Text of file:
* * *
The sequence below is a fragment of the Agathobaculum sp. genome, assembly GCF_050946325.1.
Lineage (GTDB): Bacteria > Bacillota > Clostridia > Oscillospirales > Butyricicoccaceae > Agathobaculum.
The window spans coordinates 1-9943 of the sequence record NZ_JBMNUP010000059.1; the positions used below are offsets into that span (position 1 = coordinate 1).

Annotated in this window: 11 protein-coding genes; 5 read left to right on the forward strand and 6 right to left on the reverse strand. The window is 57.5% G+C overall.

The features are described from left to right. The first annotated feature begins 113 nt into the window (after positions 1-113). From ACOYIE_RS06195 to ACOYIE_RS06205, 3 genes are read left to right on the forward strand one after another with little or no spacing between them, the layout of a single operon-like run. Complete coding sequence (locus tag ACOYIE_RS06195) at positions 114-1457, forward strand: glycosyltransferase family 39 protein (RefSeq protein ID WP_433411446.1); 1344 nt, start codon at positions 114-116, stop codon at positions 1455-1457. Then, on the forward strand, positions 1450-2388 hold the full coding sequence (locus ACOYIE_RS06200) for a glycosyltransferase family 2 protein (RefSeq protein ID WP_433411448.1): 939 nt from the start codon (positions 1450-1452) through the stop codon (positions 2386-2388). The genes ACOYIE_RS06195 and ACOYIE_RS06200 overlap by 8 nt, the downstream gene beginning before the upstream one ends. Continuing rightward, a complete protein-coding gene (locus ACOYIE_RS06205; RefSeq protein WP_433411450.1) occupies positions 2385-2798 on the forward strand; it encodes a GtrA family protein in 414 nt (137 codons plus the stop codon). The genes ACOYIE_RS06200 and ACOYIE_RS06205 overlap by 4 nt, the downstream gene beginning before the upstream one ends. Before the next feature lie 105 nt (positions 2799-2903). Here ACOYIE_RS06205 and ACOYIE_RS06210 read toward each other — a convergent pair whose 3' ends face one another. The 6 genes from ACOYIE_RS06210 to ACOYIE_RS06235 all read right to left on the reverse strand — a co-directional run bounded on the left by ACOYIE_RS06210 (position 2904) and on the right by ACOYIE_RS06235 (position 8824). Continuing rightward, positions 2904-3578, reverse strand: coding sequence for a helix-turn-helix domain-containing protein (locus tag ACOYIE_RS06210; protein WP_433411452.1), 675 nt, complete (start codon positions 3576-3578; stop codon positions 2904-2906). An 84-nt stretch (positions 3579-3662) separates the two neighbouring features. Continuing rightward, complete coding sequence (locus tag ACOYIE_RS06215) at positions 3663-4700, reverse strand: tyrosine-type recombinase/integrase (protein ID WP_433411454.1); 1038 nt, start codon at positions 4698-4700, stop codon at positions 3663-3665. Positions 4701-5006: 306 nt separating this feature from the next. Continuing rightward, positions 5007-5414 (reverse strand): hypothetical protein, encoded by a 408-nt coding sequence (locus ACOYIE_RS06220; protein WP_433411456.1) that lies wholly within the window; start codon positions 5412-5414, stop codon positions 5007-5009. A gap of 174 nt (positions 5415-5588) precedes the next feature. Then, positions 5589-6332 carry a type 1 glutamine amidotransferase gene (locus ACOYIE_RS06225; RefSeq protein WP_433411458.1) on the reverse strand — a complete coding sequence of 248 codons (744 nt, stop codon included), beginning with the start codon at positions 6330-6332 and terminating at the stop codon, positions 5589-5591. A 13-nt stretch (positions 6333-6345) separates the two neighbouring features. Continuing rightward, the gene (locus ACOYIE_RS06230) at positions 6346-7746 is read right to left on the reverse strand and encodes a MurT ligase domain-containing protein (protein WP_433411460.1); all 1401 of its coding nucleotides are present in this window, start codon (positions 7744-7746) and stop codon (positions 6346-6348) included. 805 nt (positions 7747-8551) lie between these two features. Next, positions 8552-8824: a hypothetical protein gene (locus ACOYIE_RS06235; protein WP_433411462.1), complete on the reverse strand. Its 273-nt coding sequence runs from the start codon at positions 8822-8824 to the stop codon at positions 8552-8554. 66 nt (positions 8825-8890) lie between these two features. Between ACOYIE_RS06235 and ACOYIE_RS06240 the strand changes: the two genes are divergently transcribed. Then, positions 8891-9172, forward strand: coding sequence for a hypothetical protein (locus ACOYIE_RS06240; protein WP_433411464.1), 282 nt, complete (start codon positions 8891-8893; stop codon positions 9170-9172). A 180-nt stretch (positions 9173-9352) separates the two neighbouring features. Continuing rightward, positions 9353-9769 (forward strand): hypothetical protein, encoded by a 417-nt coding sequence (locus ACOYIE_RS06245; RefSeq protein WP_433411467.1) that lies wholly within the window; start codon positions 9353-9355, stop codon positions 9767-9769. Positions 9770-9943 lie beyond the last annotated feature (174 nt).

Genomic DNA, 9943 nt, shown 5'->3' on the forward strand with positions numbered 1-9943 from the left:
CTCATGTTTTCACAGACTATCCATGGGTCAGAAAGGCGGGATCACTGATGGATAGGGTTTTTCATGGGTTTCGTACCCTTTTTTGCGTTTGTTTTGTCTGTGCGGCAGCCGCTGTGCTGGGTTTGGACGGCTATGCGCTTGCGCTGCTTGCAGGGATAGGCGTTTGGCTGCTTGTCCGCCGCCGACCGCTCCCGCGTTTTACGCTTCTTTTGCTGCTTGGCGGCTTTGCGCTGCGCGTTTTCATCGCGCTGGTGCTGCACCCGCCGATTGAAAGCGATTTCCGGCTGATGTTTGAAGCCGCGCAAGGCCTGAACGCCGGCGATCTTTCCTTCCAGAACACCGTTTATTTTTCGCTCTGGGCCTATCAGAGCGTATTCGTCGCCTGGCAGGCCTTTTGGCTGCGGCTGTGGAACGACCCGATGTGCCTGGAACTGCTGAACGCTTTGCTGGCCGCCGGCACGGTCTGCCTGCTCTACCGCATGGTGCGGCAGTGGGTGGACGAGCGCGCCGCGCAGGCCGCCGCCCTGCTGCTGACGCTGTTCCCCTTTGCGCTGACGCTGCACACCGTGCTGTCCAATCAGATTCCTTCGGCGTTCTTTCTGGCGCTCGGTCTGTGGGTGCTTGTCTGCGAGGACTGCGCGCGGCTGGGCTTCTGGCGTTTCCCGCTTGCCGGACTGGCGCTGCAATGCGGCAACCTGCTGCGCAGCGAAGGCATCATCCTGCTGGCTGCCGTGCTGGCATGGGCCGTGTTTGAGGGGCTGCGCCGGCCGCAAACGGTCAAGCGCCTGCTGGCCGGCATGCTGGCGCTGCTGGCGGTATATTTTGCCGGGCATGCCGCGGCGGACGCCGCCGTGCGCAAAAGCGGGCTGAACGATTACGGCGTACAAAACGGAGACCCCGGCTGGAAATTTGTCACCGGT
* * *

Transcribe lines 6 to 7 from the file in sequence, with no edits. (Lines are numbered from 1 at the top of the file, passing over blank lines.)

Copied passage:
Genomic DNA, 9943 nt, shown 5'->3' on the forward strand with positions numbered 1-9943 from the left:
CTCATGTTTTCACAGACTATCCATGGGTCAGAAAGGCGGGATCACTGATGGATAGGGTTTTTCATGGGTTTCGTACCCTTTTTTGCGTTTGTTTTGTCTGTGCGGCAGCCGCTGTGCTGGGTTTGGACGGCTATGCGCTTGCGCTGCTTGCAGGGATAGGCGTTTGGCTGCTTGTCCGCCGCCGACCGCTCCCGCGTTTTACGCTTCTTTTGCTGCTTGGCGGCTTTGCGCTGCGCGTTTTCATCGCGCTGGTGCTGCACCCGCCGATTGAAAGCGATTTCCGGCTGATGTTTGAAGCCGCGCAAGGCCTGAACGCCGGCGATCTTTCCTTCCAGAACACCGTTTATTTTTCGCTCTGGGCCTATCAGAGCGTATTCGTCGCCTGGCAGGCCTTTTGGCTGCGGCTGTGGAACGACCCGATGTGCCTGGAACTGCTGAACGCTTTGCTGGCCGCCGGCACGGTCTGCCTGCTCTACCGCATGGTGCGGCAGTGGGTGGACGAGCGCGCCGCGCAGGCCGCCGCCCTGCTGCTGACGCTGTTCCCCTTTGCGCTGACGCTGCACACCGTGCTGTCCAATCAGATTCCTTCGGCGTTCTTTCTGGCGCTCGGTCTGTGGGTGCTTGTCTGCGAGGACTGCGCGCGGCTGGGCTTCTGGCGTTTCCCGCTTGCCGGACTGGCGCTGCAATGCGGCAACCTGCTGCGCAGCGAAGGCATCATCCTGCTGGCTGCCGTGCTGGCATGGGCCGTGTTTGAGGGGCTGCGCCGGCCGCAAACGGTCAAGCGCCTGCTGGCCGGCATGCTGGCGCTGCTGGCGGTATATTTTGCCGGGCATGCCGCGGCGGACGCCGCCGTGCGCAAAAGCGGGCTGAACGATTACGGCGTACAAAACGGAGACCCCGGCTGGAAATTTGTCACCGGT